Lead changes: Akira’s lead changes were front to back and were forced by throwing her off-balance. Sigh. I’d rather not have lead changes that see them put on wrong. However, Kelsey got them cleaned up on her own, and Akira is starting to do tempi changes every 3-4 strides -totally clean and balanced. Yay!

Bits: So not a training issue but we were told to ride Akira in a kimberwick (a mild leverage bit with a curb chain). This turned out to be way, Way, WAY too much bit for Akira. Akira works best in the mildest bit you can find…a mullen happy mouth snaffle. She can go in a happy mouth gag for Cross Country if you want a little “louder”bit…but nothing stronger. She has the most sensitive mouth around and absolutely detests curb chains.

Personality: We were told Akira was a sweetheart, and this is 100% correct. She is the nicest, most nurturing horse I have come across. She is different from most horses though. You can’t force her into something. She is smart like a mule. If she doesn’t understand something. She shuts down. You really need to show her how to do something more than tell her. Oh, and did I mention she is silly????

Hidden Talents: It turns out that Akira has some hidden talents. She absolutely LOVES to give kisses. She will nuzzle you any chance she gets. When she lays down in the turnout, she would like you to come over and sit on her back and scratch her withers. She can swim. Oh and did I mention Akira can talk? Besides all of the normal horse communications – whinnies, nickers, etc, Akira has some special language skills. She will squeak like a dolphin when she is happy or content. It is kind of like a “thank you” squeak. Akira can also say “banana.” She won’t say carrot or apple, but a banana holds a special place in her heart and stomach, so she will ask for it by name!

It has been fun to see Kelsey and Akira grow together. They seem like a perfect match. This makes the “mom” side of me so happy. I was so devastated when we lost Sutter. I thought Kelsey would never have another “heart horse.” Akira changed all that. She is just that sweet!!!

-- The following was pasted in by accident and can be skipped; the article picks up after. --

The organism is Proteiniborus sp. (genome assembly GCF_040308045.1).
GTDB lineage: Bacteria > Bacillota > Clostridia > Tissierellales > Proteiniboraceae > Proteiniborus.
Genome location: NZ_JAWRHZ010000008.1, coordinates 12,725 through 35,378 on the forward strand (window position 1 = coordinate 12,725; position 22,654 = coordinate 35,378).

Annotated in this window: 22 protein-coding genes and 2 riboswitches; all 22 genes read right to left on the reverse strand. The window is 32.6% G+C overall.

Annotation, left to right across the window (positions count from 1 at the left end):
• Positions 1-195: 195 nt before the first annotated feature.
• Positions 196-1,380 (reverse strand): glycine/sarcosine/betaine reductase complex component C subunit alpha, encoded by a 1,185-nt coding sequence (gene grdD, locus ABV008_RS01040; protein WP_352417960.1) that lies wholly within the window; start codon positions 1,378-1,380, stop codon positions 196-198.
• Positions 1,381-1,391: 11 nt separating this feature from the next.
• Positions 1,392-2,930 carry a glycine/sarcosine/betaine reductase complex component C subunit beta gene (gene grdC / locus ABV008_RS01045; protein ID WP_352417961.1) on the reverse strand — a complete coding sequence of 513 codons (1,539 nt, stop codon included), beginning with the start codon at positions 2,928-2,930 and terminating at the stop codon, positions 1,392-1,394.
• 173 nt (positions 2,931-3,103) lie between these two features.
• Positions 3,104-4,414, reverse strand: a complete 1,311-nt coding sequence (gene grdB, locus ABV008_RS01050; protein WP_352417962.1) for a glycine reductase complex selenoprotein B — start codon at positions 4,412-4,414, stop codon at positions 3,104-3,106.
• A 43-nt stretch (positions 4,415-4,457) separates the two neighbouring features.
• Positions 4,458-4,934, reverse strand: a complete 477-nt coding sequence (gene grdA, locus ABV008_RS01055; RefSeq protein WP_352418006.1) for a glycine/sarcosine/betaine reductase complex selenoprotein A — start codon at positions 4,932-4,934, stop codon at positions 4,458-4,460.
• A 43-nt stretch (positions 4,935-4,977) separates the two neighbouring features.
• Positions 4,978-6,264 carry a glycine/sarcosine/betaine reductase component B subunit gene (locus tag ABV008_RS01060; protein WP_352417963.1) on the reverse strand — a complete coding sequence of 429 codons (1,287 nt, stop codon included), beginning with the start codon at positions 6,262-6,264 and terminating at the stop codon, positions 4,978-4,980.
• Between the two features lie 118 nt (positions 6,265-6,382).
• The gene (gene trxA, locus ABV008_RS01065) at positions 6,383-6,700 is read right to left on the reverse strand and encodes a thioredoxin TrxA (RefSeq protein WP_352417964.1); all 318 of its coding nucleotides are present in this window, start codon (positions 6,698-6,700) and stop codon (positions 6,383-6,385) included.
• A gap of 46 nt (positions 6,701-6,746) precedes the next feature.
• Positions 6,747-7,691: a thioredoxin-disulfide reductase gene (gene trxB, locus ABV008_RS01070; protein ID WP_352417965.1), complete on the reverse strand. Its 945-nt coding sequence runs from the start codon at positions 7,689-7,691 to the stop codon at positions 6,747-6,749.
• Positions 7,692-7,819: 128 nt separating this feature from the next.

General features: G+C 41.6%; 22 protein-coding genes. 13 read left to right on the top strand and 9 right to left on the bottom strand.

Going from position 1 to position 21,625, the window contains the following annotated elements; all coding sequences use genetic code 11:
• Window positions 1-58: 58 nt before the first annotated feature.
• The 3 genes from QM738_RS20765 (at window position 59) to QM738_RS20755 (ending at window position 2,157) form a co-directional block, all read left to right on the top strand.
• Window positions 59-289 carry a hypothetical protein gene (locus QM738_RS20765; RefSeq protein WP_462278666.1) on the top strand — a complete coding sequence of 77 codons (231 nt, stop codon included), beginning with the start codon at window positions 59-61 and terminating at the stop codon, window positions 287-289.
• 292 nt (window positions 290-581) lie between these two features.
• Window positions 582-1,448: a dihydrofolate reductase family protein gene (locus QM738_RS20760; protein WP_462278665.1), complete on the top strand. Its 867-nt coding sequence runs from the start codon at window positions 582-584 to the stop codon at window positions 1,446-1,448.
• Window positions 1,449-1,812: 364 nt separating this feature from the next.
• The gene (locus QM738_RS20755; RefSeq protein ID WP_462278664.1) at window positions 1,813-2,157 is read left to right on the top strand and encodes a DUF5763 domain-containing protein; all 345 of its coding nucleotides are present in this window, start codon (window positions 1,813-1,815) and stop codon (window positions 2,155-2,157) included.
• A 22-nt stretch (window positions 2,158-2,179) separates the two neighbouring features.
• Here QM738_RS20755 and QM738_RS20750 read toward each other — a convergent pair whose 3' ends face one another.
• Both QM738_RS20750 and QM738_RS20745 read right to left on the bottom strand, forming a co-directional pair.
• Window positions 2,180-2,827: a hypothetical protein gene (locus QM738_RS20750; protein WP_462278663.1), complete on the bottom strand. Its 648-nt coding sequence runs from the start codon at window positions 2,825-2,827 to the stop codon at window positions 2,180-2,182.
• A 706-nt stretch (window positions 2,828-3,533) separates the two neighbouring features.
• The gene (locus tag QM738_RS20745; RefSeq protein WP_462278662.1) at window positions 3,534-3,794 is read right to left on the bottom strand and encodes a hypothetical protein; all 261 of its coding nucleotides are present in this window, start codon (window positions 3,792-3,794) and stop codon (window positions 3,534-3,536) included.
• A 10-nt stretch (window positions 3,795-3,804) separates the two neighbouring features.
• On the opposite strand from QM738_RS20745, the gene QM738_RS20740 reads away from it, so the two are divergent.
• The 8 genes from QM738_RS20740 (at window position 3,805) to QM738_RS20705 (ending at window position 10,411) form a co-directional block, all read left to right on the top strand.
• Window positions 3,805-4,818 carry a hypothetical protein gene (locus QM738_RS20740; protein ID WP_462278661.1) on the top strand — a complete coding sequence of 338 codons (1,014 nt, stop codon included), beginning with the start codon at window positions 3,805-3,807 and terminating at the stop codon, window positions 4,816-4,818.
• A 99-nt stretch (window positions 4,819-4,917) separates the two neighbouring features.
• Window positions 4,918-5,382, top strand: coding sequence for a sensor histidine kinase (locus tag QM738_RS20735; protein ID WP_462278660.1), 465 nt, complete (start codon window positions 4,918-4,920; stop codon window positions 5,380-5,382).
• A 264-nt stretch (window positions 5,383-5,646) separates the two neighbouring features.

Dinosaurs Grow Up Fast!

All Dino’s ribbons from his first year of showing

Dino just turned 6 years old. Where did the time go? It seems like I have had him for about 2 years. In reality, it has been 4! Yikes. He has grown up to be a pretty good little dinosaur and a gentle giant for sure. His finished stats are:

Height: Just under 17.2

Weight: About 1200 pounds

Shoe Size: 3 (He has pretty big front feet!)

Favorite Food: Alfalfa (in hay form only not pellets) and apples (which is funny because he wouldn’t even eat apples when I first got him). Oh and for some reason he LOVES anything Kelsey is eating!

Likes: Hanging out with his friends (especially his girlfriend Akira), taking slow walks around the barn, and performing tricks for treats.

Dislikes: Exerting too much energy (dinosaurs aren’t known for their speed), and staying in his stall too long (he needs to roam!)

Accomplishments:  Dino started showing exactly 1 year ago. He started at Training level Dressage and progressed to Second level all during his first year of showing.  He also won Reserve Champion Horse of the Year for PVRA Dressage. Looking back over his first show year, I realized Dino never placed lower than a second in any class.

This Year’s Plan: Who knows? I keep toying with the idea of jumping him. He has fabulous rhythm to and from the jumps. He seems unfazed by jumping too ….but he has only jumped tiny jumps so far. My biggest challenge is probably that I am too lazy to set and take down jumps every time I want to jump. But I have to say…. after watching Kelsey and Akira do Eventing, I have been thinking about it a lot!

Dino warming up for yesterday’s show.

Finally Dino Learns Something Really Useful…

I spend a lot of time training Dino to do dressage, but let’s face it…..dressage moves are only so useful. Honestly, when was the last time you really needed to bust out a passage???? So that’s why I like to train Dino to do something really useful every now and then. Well, that plus the fact that I am kind of lazy sometimes ….

So check out Dino’s new moves. That’s right, he can now hoof it over to the cooler, open it up, grab me a treat, and walk over and hand (or mouth) deliver it. That is something that can really come in handy. Now I can sit back and enjoy ice cold snacks any time. I think that is waaay more useful than passage!

Here is Dino Doing it Right….


Here is My Video Fail

While trying to get this trick on video,  I asked Dino  2x to get me some cookies from the cooler. Notice how he shakes his head “No” both times before deciding to get them. This horse is just too smart!

Dino’s First Solo Road Trip

Dino is getting ready for his first show. So, I thought I would take him on a solo road trip to see what I can expect from him. I am happy to say it was 95% successful!  

For the most part, Dino acted like a typical nervous young horse. There was lots of screaming to the other horses, plenty of distractions and a pretty tense body. Not great for showing dressage-but to be expected for a young horse just learning how to travel.